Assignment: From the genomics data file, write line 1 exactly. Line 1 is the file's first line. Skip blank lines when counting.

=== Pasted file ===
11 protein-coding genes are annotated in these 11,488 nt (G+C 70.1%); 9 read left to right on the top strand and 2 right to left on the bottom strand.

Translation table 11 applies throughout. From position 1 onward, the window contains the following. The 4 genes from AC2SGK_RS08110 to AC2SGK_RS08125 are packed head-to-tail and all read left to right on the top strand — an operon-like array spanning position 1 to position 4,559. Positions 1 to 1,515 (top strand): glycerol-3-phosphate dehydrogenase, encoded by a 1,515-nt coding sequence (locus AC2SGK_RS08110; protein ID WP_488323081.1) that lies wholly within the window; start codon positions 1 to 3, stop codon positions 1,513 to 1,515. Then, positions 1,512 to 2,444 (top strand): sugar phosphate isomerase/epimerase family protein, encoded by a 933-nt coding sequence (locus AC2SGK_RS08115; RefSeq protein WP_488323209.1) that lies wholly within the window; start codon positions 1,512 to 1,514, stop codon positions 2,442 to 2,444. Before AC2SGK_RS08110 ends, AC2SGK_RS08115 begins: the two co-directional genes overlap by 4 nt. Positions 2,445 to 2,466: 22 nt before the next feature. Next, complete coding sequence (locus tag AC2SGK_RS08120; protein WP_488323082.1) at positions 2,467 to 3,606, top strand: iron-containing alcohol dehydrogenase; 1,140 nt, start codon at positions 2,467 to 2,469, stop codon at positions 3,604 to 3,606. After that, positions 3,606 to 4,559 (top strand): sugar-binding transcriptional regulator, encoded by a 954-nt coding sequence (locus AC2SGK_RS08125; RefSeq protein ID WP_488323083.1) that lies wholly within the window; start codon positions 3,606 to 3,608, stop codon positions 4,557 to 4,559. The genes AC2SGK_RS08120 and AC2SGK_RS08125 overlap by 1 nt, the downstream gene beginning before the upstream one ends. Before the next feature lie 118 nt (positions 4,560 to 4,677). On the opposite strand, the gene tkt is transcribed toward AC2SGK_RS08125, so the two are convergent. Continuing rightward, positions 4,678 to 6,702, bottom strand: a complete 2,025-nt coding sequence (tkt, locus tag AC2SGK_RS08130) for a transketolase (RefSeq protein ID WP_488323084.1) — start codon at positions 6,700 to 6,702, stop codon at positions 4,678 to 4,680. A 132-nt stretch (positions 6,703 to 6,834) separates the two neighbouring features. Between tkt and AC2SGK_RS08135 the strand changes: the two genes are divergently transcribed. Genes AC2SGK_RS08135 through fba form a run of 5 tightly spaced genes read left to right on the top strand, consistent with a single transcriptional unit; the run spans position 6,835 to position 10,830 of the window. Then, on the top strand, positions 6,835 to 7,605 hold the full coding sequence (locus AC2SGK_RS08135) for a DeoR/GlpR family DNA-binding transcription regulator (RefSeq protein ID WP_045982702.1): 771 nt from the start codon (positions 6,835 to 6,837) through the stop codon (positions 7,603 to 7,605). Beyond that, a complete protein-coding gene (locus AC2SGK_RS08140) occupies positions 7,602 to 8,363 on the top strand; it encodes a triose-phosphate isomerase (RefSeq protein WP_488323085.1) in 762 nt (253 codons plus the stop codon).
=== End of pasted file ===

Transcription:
11 protein-coding genes are annotated in these 11,488 nt (G+C 70.1%); 9 read left to right on the top strand and 2 right to left on the bottom strand.